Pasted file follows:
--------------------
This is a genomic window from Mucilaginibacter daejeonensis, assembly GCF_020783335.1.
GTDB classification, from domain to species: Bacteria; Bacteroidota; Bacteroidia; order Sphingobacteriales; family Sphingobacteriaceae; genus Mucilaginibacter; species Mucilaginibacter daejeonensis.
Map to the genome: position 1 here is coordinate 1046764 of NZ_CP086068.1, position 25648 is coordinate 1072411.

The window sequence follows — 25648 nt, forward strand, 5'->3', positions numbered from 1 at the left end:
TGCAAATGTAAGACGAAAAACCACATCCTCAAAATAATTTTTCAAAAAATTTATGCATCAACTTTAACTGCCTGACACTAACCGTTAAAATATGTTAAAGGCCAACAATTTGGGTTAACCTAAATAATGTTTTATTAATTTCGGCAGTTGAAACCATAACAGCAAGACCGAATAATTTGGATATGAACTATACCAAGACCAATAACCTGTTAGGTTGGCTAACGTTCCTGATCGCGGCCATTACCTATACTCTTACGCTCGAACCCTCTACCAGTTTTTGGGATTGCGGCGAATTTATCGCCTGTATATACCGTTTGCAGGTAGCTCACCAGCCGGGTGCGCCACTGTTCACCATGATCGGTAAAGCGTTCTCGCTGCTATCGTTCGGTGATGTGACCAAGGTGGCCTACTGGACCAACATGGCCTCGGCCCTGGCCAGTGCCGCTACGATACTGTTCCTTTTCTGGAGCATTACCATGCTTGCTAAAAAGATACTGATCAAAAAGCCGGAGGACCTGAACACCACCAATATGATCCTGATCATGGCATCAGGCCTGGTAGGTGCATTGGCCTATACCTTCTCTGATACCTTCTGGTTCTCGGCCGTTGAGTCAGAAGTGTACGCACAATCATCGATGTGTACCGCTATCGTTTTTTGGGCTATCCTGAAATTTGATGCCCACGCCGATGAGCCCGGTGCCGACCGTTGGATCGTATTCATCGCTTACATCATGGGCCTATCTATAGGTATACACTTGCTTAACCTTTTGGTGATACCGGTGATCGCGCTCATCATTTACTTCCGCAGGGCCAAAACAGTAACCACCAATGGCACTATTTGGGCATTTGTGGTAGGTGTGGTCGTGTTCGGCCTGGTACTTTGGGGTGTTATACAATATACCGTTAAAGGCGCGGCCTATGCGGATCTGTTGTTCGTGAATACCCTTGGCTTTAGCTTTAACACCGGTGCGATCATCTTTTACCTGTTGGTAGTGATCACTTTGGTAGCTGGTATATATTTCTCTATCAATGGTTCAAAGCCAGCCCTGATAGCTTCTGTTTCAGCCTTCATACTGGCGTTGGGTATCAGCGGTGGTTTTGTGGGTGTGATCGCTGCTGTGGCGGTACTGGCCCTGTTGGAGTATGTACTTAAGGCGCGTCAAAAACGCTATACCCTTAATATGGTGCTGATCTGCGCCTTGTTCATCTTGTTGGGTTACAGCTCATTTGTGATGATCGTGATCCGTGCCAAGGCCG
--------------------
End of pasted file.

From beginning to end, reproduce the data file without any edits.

This is a genomic window from Mucilaginibacter daejeonensis, assembly GCF_020783335.1.
GTDB classification, from domain to species: Bacteria; Bacteroidota; Bacteroidia; order Sphingobacteriales; family Sphingobacteriaceae; genus Mucilaginibacter; species Mucilaginibacter daejeonensis.
Map to the genome: position 1 here is coordinate 1046764 of NZ_CP086068.1, position 25648 is coordinate 1072411.

The window sequence follows — 25648 nt, forward strand, 5'->3', positions numbered from 1 at the left end:
TGCAAATGTAAGACGAAAAACCACATCCTCAAAATAATTTTTCAAAAAATTTATGCATCAACTTTAACTGCCTGACACTAACCGTTAAAATATGTTAAAGGCCAACAATTTGGGTTAACCTAAATAATGTTTTATTAATTTCGGCAGTTGAAACCATAACAGCAAGACCGAATAATTTGGATATGAACTATACCAAGACCAATAACCTGTTAGGTTGGCTAACGTTCCTGATCGCGGCCATTACCTATACTCTTACGCTCGAACCCTCTACCAGTTTTTGGGATTGCGGCGAATTTATCGCCTGTATATACCGTTTGCAGGTAGCTCACCAGCCGGGTGCGCCACTGTTCACCATGATCGGTAAAGCGTTCTCGCTGCTATCGTTCGGTGATGTGACCAAGGTGGCCTACTGGACCAACATGGCCTCGGCCCTGGCCAGTGCCGCTACGATACTGTTCCTTTTCTGGAGCATTACCATGCTTGCTAAAAAGATACTGATCAAAAAGCCGGAGGACCTGAACACCACCAATATGATCCTGATCATGGCATCAGGCCTGGTAGGTGCATTGGCCTATACCTTCTCTGATACCTTCTGGTTCTCGGCCGTTGAGTCAGAAGTGTACGCACAATCATCGATGTGTACCGCTATCGTTTTTTGGGCTATCCTGAAATTTGATGCCCACGCCGATGAGCCCGGTGCCGACCGTTGGATCGTATTCATCGCTTACATCATGGGCCTATCTATAGGTATACACTTGCTTAACCTTTTGGTGATACCGGTGATCGCGCTCATCATTTACTTCCGCAGGGCCAAAACAGTAACCACCAATGGCACTATTTGGGCATTTGTGGTAGGTGTGGTCGTGTTCGGCCTGGTACTTTGGGGTGTTATACAATATACCGTTAAAGGCGCGGCCTATGCGGATCTGTTGTTCGTGAATACCCTTGGCTTTAGCTTTAACACCGGTGCGATCATCTTTTACCTGTTGGTAGTGATCACTTTGGTAGCTGGTATATATTTCTCTATCAATGGTTCAAAGCCAGCCCTGATAGCTTCTGTTTCAGCCTTCATACTGGCGTTGGGTATCAGCGGTGGTTTTGTGGGTGTGATCGCTGCTGTGGCGGTACTGGCCCTGTTGGAGTATGTACTTAAGGCGCGTCAAAAACGCTATACCCTTAATATGGTGCTGATCTGCGCCTTGTTCATCTTGTTGGGTTACAGCTCATTTGTGATGATCGTGATCCGTGCCAAGGCCG